Chinese Herbal Medicine for Stroke

When prescribing Chinese herbal medicine for a patient that has suffered a stroke, great care is taken to differentiate the appropriate pattern of disharmony that has brought upon the incident. In acute cases, determining whether the stroke was physically caused by ischemia (obstruction of a vessel causing a lack of blood supply) or hemorrhagia (a burst vessel causing bleeding within the cranium) helps determine the course of treatment. While herbal treatment can be an effective form of therapy during the acute stage of a stroke, more often patients visit a Traditional Chinese Medicine (TCM) practitioner in the latter stages for treatment of lingering stroke symptoms. In these post-acute stages, opening the blood vessels and promoting the flow of blood are the primary goals when prescribing herbal treatments for stroke. Blood stasis often remains after the stroke, obstructing the meridians (energy pathways). Traditional formulas include Zheng Gan Xi Feng Tang (Control Liver Extinguish Wind Decoction) and Bu Yang Huan Wu Tang (Tonify Yang Give Back 50% Decoction), useful for hemiplegia, weakness, aphasia, and other sequelae of cardiovascular incidents.

For dementia patients who have suffered strokes, the Chinese herbal medicine called gastrodine (Tian Ma) compound granule has shown benefits and compare favorably with conventional treatments. In a randomized double-blind study, this medicine demonstrated effectiveness in improving impaired memory, orientation, language and other effects of stroke in patients who were diagnosed with mild to moderate vascular dementia (VaD) after a stroke.

Ren Shen Zai Zao Wan, or Ginseng restorative pills, stimulate blood circulation, tonify blood, yin, and energy, and dispel stagnation. It is used primarily for symptoms such as contractive or flaccid muscle tone in extremities, speech impediments, facial paralysis, and numbness and tingling in limbs. This remedy is best given immediately following a stroke, and is available in prepared form (pills).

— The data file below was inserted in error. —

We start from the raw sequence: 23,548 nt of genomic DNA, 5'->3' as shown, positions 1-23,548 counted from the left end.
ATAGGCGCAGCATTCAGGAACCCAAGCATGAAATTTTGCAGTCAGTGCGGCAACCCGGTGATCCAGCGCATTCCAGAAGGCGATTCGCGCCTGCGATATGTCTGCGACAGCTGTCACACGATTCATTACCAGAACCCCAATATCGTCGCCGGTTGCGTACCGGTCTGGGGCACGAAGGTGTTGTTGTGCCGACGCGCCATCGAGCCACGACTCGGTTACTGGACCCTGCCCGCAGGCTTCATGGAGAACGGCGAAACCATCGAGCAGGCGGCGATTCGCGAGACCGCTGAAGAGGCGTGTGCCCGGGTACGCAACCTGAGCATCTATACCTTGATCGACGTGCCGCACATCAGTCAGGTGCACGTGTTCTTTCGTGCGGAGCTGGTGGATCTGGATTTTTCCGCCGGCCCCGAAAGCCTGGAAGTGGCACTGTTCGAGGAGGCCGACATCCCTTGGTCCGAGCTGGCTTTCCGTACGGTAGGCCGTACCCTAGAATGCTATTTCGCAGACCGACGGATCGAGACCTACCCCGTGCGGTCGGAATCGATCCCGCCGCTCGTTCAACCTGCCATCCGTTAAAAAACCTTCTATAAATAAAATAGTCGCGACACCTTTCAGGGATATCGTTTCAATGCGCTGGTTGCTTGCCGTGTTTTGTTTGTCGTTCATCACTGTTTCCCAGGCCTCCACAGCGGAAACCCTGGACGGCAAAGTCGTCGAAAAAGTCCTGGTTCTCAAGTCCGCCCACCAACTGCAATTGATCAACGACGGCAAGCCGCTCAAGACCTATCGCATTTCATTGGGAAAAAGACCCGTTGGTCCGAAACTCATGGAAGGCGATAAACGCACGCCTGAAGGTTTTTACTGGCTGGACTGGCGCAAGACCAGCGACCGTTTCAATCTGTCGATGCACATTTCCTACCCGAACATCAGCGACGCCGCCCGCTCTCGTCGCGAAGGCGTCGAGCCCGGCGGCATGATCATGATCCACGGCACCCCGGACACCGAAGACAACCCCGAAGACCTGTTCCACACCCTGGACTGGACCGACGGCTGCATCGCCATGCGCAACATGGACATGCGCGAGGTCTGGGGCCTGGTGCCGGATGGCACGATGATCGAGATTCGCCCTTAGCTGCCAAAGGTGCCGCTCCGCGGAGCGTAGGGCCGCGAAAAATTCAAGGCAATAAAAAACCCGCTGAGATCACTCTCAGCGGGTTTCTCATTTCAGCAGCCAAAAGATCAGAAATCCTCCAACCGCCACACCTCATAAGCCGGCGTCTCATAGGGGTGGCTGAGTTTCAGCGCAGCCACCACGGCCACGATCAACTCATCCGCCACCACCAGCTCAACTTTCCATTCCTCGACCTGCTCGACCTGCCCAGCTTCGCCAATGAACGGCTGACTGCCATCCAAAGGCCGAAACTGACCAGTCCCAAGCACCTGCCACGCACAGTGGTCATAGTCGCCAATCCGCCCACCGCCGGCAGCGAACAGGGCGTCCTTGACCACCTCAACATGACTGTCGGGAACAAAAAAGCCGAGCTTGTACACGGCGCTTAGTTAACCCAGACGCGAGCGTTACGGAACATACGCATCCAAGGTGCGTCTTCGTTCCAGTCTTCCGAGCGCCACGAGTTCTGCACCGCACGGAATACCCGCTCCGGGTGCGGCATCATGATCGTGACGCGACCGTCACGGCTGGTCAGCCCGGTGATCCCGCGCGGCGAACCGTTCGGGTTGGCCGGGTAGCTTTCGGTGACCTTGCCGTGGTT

Chinese herbs are not regulated, and may not be measured precisely, as is done in Western pharmacological medicine. Caution should be observed when considering their use, as there may be variations among formulations and batches. Always taking Chinese herbal medicine for stroke under the guidance of an experienced practitioner.

Acupuncture for Stroke

Acupuncture can be an effective complementary treatment to use alongside conventional Western medicine used for stroke recovery. Acupuncture can assist with nerve regeneration, decrease blood viscosity, stop the aggregation of blood cells, trigger the release of hormones that enlarges blood vessels, and assist surviving nerve cells with bypassing damaged parts of the brain and creating new pathways. Studies have demonstrated that acupuncture is effective in assisting with stroke recovery, especially for those with moderately severe damage. Acupuncture also may help treat hypertension, headaches and dizziness among those who have experienced a stroke. In addition, acupuncture combined with pushing manipulation on the fingers of stroke patients who have difficulty using their fingers leads to significantly improved finger flexion.

Several forms of acupuncture treatment are utilized in stroke recovery. Electro-acupuncture involves applying a pulsating electrical current to acupuncture needles to further stimulate the acupuncture points, which enhances the level of stimulation of the acupuncture points and can lead to greater improvements in muscle tone and restoration of mental faculties. Scalp acupuncture is another method of acupuncture treatment that is effective in post-stroke patients. Various studies have shown the benefits of this form of acupuncture therapy for hemiplegia and other neurological disorders. During scalp acupuncture, needles are inserted between the layers of skin on the scalp to stimulate local areas of the brain, and it primarily follows the modern medical understanding of neurological mappings of brain activity.

Acupuncture points used for stroke are focused on balancing the body based upon the differential diagnosis formed by the acupuncturist. Often the selected points include Gallbladder 20, Large Intestine 4, Du 20, Kidney 6 and Stomach 36. Acupuncture treatment should be given several times a week during the recovery stage to yield the best clinical results.

Combining Traditional Chinese Medicine (TCM) Herbs and Acupuncture

One of the benefits of Traditional Chinese Medicine (TCM) is the flexibility it offers patients. Acupuncture and Chinese herbal treatments can be used at the same time for even more effective relief. In cases of post-stroke depression, the combination of herbs with acupuncture can be just as effective as Western medical treatments.